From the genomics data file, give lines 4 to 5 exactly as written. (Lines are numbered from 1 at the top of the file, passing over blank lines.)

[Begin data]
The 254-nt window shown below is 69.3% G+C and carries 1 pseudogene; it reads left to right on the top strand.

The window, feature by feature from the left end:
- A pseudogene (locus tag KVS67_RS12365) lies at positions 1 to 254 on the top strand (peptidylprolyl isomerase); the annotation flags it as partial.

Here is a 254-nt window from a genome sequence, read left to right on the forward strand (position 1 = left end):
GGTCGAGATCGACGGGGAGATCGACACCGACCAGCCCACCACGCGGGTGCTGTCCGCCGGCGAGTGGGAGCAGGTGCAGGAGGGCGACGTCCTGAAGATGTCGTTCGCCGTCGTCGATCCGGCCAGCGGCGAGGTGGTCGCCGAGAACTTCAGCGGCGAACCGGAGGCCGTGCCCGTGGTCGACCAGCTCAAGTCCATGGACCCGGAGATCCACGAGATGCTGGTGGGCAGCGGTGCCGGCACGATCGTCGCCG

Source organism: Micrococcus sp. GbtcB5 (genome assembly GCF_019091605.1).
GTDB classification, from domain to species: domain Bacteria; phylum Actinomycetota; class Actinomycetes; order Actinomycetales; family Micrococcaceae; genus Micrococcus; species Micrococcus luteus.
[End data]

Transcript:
Here is a 254-nt window from a genome sequence, read left to right on the forward strand (position 1 = left end):
GGTCGAGATCGACGGGGAGATCGACACCGACCAGCCCACCACGCGGGTGCTGTCCGCCGGCGAGTGGGAGCAGGTGCAGGAGGGCGACGTCCTGAAGATGTCGTTCGCCGTCGTCGATCCGGCCAGCGGCGAGGTGGTCGCCGAGAACTTCAGCGGCGAACCGGAGGCCGTGCCCGTGGTCGACCAGCTCAAGTCCATGGACCCGGAGATCCACGAGATGCTGGTGGGCAGCGGTGCCGGCACGATCGTCGCCG